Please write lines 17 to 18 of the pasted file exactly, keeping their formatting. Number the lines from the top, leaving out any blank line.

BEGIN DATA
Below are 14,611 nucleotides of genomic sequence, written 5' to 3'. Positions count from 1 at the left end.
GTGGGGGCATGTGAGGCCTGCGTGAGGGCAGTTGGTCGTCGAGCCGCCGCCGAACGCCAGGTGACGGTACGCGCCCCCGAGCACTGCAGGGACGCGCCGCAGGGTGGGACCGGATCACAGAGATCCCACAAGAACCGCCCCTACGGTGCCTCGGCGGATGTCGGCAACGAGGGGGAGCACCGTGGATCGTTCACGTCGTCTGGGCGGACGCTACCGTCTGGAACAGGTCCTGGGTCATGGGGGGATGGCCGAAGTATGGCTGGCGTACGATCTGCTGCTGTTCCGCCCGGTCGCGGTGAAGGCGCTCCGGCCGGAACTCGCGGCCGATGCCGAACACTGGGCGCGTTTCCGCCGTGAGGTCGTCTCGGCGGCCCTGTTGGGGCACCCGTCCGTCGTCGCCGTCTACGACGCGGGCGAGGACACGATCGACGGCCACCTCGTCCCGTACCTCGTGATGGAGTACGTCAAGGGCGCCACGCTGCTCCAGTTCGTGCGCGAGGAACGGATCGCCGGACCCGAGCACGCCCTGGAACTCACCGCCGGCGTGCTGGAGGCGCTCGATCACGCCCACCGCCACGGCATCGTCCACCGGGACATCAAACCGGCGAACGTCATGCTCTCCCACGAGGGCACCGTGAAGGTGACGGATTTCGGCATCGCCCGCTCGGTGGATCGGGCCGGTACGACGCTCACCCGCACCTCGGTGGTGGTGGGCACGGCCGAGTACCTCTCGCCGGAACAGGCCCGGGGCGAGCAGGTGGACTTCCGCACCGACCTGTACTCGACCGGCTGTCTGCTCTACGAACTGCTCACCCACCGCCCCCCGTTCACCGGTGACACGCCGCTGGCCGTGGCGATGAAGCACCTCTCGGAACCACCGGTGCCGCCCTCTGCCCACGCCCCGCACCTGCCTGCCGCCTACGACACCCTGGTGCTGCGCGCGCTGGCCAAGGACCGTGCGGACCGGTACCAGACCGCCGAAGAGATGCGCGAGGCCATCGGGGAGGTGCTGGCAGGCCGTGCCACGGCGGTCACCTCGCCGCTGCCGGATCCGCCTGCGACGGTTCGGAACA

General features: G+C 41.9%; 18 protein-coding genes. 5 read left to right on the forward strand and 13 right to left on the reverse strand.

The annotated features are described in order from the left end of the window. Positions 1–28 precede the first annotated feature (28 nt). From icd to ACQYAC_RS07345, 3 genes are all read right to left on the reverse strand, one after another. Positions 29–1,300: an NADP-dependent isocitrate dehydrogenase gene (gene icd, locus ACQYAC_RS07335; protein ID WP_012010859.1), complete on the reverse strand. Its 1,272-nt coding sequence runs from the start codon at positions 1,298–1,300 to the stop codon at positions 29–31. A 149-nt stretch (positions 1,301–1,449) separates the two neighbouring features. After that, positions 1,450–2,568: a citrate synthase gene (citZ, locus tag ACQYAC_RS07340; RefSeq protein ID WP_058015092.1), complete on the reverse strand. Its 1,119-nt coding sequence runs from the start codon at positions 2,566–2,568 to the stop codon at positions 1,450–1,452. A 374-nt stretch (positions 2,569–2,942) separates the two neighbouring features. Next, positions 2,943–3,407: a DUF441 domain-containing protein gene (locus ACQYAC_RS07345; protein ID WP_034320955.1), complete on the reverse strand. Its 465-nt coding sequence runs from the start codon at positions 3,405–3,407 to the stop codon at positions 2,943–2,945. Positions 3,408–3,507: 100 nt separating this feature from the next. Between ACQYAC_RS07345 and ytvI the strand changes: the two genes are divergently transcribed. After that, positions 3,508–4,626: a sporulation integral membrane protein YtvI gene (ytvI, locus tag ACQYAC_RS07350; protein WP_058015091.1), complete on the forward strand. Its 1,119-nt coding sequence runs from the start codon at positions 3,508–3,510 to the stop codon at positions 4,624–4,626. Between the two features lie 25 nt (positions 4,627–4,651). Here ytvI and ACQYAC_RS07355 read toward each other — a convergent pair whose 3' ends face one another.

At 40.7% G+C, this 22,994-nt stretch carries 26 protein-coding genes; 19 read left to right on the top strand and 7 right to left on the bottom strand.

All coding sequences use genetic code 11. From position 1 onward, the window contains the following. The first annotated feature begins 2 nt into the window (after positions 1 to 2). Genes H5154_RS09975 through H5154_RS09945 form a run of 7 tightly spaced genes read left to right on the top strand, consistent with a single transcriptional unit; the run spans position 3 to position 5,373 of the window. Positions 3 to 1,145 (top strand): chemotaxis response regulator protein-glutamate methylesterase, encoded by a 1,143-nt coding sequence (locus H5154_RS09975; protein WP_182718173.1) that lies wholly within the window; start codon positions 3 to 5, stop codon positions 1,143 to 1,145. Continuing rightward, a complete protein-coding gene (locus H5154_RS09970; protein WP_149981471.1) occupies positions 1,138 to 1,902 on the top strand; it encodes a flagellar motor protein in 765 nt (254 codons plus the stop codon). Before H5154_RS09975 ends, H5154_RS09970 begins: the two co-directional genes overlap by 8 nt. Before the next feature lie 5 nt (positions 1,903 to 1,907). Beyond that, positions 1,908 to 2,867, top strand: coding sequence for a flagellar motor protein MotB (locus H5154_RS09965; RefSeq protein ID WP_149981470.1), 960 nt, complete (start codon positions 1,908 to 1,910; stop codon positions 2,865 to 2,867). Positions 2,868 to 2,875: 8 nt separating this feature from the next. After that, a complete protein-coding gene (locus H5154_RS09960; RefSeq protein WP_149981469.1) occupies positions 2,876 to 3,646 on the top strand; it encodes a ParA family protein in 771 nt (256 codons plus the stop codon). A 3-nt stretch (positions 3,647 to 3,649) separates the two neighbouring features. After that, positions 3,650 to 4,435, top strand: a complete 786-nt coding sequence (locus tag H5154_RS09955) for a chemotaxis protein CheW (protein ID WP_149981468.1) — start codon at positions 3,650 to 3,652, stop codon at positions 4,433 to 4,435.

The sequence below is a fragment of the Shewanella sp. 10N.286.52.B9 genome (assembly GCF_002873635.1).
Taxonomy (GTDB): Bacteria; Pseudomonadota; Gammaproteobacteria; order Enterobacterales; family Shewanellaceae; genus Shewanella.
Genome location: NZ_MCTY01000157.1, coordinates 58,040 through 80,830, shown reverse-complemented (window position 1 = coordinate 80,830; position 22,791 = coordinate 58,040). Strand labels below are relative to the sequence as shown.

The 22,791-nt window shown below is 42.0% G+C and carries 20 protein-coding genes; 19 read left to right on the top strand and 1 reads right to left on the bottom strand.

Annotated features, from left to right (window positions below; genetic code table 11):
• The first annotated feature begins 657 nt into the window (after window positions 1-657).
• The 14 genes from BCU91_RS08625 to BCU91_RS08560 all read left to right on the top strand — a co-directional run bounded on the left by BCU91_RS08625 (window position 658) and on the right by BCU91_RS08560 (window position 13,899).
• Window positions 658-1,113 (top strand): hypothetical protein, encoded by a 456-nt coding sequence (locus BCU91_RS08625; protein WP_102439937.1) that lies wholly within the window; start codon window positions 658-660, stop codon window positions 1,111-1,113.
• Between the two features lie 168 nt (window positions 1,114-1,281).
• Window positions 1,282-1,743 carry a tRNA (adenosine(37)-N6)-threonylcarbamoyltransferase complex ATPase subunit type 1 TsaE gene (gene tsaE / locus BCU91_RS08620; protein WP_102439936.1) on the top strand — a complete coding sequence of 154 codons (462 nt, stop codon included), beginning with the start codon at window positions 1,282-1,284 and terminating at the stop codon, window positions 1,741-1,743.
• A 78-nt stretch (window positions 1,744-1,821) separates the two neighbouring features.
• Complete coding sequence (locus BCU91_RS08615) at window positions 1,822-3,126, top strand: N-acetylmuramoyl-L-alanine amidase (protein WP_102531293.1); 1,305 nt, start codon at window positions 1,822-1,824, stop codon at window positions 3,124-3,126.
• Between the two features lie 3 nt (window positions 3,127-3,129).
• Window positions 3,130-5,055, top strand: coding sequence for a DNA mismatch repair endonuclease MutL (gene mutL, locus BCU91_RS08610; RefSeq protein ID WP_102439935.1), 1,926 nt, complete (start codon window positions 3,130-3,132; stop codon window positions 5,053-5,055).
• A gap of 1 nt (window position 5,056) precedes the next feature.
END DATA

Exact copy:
• A 78-nt stretch (window positions 1,744-1,821) separates the two neighbouring features.
• Complete coding sequence (locus BCU91_RS08615) at window positions 1,822-3,126, top strand: N-acetylmuramoyl-L-alanine amidase (protein WP_102531293.1); 1,305 nt, start codon at window positions 1,822-1,824, stop codon at window positions 3,124-3,126.